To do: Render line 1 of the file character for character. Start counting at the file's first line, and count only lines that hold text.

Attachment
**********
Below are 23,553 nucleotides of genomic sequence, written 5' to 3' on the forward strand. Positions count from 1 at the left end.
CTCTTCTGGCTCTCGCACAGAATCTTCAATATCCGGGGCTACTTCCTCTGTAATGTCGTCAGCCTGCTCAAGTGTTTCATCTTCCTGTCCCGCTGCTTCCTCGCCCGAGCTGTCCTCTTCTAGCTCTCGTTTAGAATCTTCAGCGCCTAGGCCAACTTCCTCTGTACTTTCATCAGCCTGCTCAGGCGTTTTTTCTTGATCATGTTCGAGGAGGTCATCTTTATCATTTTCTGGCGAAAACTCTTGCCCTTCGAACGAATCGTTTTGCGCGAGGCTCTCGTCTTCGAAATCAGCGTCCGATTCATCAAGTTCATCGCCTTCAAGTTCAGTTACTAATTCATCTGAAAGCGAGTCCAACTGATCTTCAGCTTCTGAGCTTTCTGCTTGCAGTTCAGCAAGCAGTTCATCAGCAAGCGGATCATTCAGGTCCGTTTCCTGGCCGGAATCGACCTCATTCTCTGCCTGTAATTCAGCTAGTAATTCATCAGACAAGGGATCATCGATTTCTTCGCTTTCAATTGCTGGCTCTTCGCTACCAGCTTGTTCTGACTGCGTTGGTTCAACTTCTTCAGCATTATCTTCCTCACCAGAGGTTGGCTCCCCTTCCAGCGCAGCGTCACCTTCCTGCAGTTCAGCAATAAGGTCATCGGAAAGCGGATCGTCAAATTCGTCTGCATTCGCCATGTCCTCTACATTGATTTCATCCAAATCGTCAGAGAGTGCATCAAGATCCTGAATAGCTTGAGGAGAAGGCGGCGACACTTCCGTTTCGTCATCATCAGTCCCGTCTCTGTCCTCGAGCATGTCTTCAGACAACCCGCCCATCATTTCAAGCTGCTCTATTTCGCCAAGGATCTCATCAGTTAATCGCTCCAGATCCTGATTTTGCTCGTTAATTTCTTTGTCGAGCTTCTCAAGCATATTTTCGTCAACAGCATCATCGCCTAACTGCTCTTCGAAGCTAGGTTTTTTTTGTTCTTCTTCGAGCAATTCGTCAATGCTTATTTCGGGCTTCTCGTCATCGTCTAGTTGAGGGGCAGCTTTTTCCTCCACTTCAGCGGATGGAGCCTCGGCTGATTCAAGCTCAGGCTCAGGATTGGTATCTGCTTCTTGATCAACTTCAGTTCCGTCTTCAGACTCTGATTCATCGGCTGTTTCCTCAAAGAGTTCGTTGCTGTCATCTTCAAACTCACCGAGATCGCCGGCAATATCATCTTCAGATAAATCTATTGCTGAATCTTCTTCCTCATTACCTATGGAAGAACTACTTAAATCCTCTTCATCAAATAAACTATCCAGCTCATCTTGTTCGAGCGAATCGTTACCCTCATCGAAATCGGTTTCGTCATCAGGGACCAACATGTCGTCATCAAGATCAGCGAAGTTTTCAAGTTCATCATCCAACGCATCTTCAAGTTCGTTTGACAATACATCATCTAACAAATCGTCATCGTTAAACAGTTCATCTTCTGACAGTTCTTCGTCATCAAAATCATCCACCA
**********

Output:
Below are 23,553 nucleotides of genomic sequence, written 5' to 3' on the forward strand. Positions count from 1 at the left end.